Next, we investigated how Bl regulates Bi. Analysis of the Bi promoter region revealed the occurrence of seven E-box (CANNTG) sequences (Fig. 2E), a cis-element to which bHLH TFs could potentially bind (17). Yeast one-hybrid (Y1H) assay and a tobacco transient reporter (luciferase) activation system showed that Bl indeed could bind to this promoter (fig. S2, D and E). Chromatin immunoprecipitation (ChIP) assays were performed by using formaldehyde-fixed cotyledons of XY-3 that were transiently expressing a Bl-Myc fusion protein. As revealed by the polymerase chain reaction (PCR) products and quantitative real-time PCR (qPCR), Bl was selectively recruited to the Bi promoter region containing E-box elements (Fig. 2, F and G). Electrophoretic mobility-shift assays (EMSAs) also confirmed selective binding of Bl to the E-box elements within the Bi promoter (Fig. 2H). Thus, Bl regulates cucurbitacin biosynthesis by activating transcription of Bi in cucumber leaves.

A cucumber domestication gene

Bt was previously mapped to a 442-kilobase (kb) region on chromosome 5 that harbors 67 predicted genes (15). Bl and its two homologs (Csa5G157220 and Csa5G157230) are among these candidates and clustered in an 8.5-kb region (Fig. 3A). As Bl positively regulates Bi in cucumber leaves, we considered Csa5G157230 to be a candidate for Bt, given that it is specifically expressed in the fruit of the wild line, PI 183967, consistent with the distribution of bitterness in these plants (Fig. 3A and table S2). In addition, positive correlations were observed between expression levels of Csa5G157230 and Bi, and between fruit bitterness and gene expression in various cucumber lines, especially in those five extremely bitter wild lines (Fig. 3B). These studies established a correlation between Csa5G157230 expression and accumulation of bitterness in the fruit.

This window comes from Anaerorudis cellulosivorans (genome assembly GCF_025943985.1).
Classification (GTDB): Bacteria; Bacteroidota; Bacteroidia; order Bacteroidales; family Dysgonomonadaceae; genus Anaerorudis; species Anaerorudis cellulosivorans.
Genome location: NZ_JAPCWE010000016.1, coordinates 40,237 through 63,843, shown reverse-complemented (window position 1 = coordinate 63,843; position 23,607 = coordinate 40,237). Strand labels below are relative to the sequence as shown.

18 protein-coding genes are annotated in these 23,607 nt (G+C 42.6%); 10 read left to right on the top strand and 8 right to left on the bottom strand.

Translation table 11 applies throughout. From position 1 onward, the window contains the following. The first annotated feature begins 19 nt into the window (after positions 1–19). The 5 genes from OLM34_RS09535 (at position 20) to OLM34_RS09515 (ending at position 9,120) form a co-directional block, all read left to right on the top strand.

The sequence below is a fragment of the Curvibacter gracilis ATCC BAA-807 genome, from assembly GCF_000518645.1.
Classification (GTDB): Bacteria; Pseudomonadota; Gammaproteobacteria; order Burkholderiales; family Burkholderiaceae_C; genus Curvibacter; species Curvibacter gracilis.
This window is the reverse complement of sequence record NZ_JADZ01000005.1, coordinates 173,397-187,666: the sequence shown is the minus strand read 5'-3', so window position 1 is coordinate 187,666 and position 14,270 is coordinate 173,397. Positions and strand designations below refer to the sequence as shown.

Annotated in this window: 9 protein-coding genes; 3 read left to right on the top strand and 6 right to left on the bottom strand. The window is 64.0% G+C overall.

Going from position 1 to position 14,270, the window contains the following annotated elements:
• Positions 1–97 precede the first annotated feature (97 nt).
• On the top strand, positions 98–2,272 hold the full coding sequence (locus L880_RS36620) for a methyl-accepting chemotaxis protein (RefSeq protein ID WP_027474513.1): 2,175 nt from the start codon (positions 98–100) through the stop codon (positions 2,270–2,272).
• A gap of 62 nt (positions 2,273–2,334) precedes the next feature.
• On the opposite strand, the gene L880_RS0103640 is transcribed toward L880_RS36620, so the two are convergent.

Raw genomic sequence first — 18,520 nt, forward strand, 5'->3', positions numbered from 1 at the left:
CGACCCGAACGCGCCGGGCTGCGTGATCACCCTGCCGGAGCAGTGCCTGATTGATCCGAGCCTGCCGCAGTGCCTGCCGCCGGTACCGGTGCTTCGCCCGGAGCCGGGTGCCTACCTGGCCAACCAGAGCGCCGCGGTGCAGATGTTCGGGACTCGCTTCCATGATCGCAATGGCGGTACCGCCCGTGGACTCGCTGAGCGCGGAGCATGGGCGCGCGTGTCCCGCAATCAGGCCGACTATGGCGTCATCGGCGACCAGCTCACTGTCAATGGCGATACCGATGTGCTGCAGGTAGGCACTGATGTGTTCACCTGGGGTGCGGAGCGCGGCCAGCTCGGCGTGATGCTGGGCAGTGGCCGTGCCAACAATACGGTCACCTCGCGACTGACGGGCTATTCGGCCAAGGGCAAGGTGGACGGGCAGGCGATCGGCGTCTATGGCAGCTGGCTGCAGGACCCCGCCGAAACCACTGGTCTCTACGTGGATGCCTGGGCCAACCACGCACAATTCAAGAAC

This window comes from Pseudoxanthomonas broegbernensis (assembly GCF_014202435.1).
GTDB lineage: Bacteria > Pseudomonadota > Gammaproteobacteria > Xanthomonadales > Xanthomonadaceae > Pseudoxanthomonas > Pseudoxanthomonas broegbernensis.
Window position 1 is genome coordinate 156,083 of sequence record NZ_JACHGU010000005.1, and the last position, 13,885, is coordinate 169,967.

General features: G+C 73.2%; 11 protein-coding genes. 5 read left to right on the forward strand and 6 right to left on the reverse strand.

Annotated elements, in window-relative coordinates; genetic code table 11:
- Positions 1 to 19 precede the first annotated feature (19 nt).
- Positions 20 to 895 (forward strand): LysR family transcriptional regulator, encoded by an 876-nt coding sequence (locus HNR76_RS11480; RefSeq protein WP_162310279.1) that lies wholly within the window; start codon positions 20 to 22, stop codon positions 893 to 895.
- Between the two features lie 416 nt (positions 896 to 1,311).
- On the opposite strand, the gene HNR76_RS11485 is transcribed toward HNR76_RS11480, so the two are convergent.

Fig. 3 The Bt gene.

(A) The Bt-mapped region on chromosome 5 overlaps with a large domestication sweep region showing almost zero nucleotide diversity in the domesticated population (top). Differential expression profiles of genes predicted within the Bt region illustrated by a gradient in red (bottom). Numeric expression values of predicted genes are shown in table S2. Candidate Bt gene is indicated in red. CuC content of wild and cultivated cucumber was compared (means ± SEM, n = 3). WF, wild fruit; CF, cultivated fruit; WL, wild leaf; CL, cultivated leaf. (B) High consistency observed between expression of Bt, Bi, and the CuC content in 21 cucumber lines, including five extremely bitter lines (means ± SEM, n = 3, indicated in red). Presence or absence of SV-2195 indicated by +/−. Genotype of SNP-1601 (Y: A or G, U: unknown). (C) High consistency among cold-stress treatment: expression of Bt, Bi, and CuC content in fruit of HAN, han, and F1 individual plants (means ± SEM, n = 3). (D and E) Transient expression of Bt in fruit complemented the nonbitter phenotype of cucumber line XinTaiMiCi-2. (D) Expression of Bt and Bi determined 15 days after agroinfiltration (means ± SEM, n = 3). Value obtained from control (CK) was set to 1 and used to obtain relative values for the test sample. INF, sample infiltrated with Bt; CK, sample infiltrated with empty vector. (E) Presence or absence of CuC detected by HPLC analysis of extracts prepared from Bt or control infiltrated fruits 15 days after agroinfiltration. mAU, milli–arbitrary units.